There are four broad categories of real food: ecologically sound, local, humane and fair…
This week we take a look at what it means for a large institutional food system to commit to offering ‘Real Food.’ Indiana University Dining Services is taking up the Real Food Challenge, with a goal of 25% Real Food, campus-wide, by 2025. Real Food is classified as ecologically sound, fair, humane or local. Earth Eats talks to stakeholders at a campus event.
And Jackie Bea Howard is back, to unroll the cabbage roll, and top it with a bright romesco sauce.
When it comes to green living, sustainable living, we talk a lot about individual choices. While it certainly feels good to buy directly from a local farmer or to support my local co-op, real change in our food systems needs to happen at a larger scale than my personal household.
The scale of a major state university might be a good place to start.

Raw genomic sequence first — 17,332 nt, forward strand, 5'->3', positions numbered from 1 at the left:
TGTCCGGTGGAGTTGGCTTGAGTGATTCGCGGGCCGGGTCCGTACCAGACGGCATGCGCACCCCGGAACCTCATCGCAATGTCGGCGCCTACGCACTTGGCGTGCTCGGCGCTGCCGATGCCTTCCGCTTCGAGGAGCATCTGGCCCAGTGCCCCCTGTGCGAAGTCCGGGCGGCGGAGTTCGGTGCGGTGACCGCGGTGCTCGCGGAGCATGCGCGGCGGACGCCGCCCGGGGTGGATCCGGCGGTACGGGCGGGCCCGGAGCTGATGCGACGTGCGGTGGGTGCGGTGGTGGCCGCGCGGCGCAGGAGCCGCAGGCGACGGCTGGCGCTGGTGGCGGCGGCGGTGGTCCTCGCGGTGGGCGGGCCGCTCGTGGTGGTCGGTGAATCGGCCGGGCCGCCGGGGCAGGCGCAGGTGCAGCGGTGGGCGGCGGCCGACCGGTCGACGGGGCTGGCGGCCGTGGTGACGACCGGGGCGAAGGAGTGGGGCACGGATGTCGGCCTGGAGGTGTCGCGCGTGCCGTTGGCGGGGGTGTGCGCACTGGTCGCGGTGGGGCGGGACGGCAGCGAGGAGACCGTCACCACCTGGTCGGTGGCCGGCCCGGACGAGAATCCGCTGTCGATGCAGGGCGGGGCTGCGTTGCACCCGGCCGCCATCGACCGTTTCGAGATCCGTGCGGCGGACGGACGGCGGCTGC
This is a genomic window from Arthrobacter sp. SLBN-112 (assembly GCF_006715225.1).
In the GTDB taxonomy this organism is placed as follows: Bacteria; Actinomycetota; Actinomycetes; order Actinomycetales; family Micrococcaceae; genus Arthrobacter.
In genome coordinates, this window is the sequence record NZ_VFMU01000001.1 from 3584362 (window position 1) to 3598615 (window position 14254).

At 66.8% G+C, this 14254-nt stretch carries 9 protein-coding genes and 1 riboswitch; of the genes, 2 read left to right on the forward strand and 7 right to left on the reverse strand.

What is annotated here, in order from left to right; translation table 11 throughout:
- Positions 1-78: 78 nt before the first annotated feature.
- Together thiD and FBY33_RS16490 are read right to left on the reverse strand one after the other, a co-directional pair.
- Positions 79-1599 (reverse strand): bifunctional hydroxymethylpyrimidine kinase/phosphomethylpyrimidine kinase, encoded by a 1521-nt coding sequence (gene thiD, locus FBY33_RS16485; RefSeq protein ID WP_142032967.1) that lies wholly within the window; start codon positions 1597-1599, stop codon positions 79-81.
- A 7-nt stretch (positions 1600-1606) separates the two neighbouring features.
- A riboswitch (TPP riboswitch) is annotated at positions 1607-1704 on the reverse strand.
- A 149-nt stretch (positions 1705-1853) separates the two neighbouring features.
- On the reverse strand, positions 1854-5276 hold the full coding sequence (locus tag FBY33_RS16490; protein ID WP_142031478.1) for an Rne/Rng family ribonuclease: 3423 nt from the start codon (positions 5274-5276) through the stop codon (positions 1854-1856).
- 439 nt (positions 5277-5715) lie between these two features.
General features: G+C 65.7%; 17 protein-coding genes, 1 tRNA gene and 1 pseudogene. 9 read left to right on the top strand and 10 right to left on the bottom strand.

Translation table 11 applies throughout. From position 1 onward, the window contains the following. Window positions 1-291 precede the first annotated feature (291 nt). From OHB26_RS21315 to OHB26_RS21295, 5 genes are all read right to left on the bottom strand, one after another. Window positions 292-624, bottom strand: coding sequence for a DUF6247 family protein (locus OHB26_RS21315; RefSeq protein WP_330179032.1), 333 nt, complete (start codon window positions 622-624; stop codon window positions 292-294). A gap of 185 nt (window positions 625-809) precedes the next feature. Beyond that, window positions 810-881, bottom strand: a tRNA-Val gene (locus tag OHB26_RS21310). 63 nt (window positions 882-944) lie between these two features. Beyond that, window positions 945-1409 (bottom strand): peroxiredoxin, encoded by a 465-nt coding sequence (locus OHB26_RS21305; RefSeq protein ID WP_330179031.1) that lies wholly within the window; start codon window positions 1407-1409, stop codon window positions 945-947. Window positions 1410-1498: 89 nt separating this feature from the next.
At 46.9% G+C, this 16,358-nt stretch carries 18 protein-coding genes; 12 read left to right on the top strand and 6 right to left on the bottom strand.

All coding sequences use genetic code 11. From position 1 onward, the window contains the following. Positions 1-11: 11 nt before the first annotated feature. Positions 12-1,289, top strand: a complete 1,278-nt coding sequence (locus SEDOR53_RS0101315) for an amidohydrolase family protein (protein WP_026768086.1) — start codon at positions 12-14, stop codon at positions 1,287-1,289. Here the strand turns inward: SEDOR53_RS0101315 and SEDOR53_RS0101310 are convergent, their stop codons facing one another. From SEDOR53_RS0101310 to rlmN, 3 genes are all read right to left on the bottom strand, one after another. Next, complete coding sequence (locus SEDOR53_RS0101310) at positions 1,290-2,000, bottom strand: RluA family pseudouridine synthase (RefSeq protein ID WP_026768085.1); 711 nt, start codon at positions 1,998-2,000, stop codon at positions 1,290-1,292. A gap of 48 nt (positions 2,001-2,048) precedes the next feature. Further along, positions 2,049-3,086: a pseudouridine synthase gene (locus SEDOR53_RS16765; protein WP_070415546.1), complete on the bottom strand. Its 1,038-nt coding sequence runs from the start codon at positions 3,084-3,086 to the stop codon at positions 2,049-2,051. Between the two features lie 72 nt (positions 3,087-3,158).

Indiana University Here in Bloomington Indiana is engaging in the Real Food Challenge. I attended an event on campus in the fall to learn more about it.
In this episode, we share conversations with Steven Lalevich, Registered Dietitian for Healthy IU, Carl Ipsen, IU History Professor and Director of the IU Food Institute, and Rahul Shrivastav, Director of IU Dining. They lay out the basic components of the Real Food Challenge, and some of the real challenges they face in meeting the criteria of local, sustainable, humane and fair, for the food sourcing at the scale of a major university.
Stories On This Episode
Enjoy the comfort and the flavors of cabbage rolls without all the fuss. Jackie Bea's version includes a roasted red pepper sauce with almonds.
Seventy percent of the global agrochemical industry is now in the hands of only three companies.
An annual report on school breakfasts shows steadily increasing participation rates as many schools begin serving meals to all students free of charge.